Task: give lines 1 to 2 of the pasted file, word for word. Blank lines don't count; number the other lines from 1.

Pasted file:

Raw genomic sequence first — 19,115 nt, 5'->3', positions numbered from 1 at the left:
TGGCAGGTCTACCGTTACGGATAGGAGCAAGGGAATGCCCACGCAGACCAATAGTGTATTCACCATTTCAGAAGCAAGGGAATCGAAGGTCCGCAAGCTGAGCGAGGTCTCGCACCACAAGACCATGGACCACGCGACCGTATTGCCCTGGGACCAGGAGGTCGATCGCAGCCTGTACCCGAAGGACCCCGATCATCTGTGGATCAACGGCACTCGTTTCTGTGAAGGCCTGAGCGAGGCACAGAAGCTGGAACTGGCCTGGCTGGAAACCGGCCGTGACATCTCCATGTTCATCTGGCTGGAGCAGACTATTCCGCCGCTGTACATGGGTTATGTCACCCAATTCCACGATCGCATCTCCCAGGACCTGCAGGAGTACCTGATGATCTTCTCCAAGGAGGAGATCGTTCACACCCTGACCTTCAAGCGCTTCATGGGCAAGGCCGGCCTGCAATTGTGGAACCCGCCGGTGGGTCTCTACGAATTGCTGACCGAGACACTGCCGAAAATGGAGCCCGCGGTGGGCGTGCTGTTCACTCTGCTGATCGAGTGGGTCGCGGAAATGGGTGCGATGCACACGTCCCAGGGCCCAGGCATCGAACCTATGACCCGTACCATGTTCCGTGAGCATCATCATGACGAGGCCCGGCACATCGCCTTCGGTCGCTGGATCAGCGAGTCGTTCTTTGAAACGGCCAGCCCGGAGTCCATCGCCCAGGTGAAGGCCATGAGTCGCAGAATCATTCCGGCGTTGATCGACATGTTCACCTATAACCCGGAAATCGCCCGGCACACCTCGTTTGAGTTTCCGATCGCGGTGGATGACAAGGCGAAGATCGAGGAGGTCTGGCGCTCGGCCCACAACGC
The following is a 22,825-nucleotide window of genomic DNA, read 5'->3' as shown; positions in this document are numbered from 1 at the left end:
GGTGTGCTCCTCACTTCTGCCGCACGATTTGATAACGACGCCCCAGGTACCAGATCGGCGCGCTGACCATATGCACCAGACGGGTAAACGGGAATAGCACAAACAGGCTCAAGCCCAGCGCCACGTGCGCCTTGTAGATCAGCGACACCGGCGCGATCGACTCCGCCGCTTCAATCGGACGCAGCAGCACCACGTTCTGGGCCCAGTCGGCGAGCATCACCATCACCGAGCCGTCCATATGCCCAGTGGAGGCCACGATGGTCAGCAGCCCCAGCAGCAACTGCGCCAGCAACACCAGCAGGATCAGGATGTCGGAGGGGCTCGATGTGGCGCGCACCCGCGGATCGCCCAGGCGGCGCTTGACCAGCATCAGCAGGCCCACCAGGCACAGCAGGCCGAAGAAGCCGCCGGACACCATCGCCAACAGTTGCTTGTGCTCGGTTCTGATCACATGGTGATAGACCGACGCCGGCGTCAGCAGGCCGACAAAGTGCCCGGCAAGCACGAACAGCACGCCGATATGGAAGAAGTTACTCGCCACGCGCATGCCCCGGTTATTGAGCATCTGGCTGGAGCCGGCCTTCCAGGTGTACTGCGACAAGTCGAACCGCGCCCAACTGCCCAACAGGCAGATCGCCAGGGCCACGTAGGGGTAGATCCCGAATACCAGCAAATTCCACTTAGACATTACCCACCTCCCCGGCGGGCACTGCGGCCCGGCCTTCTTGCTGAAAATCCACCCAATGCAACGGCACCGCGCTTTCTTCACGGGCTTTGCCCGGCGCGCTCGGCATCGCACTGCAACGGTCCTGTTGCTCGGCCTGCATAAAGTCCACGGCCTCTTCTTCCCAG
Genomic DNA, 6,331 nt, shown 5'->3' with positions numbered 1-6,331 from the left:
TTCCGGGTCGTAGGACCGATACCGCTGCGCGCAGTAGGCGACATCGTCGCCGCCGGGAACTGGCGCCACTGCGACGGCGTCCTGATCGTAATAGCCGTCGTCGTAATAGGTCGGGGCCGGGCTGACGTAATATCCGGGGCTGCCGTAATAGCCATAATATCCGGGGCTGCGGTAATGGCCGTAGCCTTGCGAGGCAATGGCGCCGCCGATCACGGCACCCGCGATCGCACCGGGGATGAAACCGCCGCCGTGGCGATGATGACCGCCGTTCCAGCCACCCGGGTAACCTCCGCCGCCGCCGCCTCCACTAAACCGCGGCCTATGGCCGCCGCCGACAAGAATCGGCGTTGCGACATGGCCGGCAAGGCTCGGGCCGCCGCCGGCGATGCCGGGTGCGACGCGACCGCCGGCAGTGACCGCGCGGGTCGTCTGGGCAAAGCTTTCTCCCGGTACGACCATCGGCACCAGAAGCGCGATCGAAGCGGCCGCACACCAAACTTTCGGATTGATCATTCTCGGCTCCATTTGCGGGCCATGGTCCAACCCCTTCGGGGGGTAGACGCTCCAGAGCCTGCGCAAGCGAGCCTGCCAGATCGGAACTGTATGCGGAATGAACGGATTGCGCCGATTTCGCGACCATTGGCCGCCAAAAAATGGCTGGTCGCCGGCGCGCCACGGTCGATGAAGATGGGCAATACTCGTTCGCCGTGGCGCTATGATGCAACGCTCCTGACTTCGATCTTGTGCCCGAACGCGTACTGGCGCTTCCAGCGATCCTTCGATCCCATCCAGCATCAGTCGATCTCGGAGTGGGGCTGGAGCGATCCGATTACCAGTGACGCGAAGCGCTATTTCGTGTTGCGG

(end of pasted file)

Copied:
Raw genomic sequence first — 19,115 nt, 5'->3', positions numbered from 1 at the left:
TGGCAGGTCTACCGTTACGGATAGGAGCAAGGGAATGCCCACGCAGACCAATAGTGTATTCACCATTTCAGAAGCAAGGGAATCGAAGGTCCGCAAGCTGAGCGAGGTCTCGCACCACAAGACCATGGACCACGCGACCGTATTGCCCTGGGACCAGGAGGTCGATCGCAGCCTGTACCCGAAGGACCCCGATCATCTGTGGATCAACGGCACTCGTTTCTGTGAAGGCCTGAGCGAGGCACAGAAGCTGGAACTGGCCTGGCTGGAAACCGGCCGTGACATCTCCATGTTCATCTGGCTGGAGCAGACTATTCCGCCGCTGTACATGGGTTATGTCACCCAATTCCACGATCGCATCTCCCAGGACCTGCAGGAGTACCTGATGATCTTCTCCAAGGAGGAGATCGTTCACACCCTGACCTTCAAGCGCTTCATGGGCAAGGCCGGCCTGCAATTGTGGAACCCGCCGGTGGGTCTCTACGAATTGCTGACCGAGACACTGCCGAAAATGGAGCCCGCGGTGGGCGTGCTGTTCACTCTGCTGATCGAGTGGGTCGCGGAAATGGGTGCGATGCACACGTCCCAGGGCCCAGGCATCGAACCTATGACCCGTACCATGTTCCGTGAGCATCATCATGACGAGGCCCGGCACATCGCCTTCGGTCGCTGGATCAGCGAGTCGTTCTTTGAAACGGCCAGCCCGGAGTCCATCGCCCAGGTGAAGGCCATGAGTCGCAGAATCATTCCGGCGTTGATCGACATGTTCACCTATAACCCGGAAATCGCCCGGCACACCTCGTTTGAGTTTCCGATCGCGGTGGATGACAAGGCGAAGATCGAGGAGGTCTGGCGCTCGGCCCACAACGC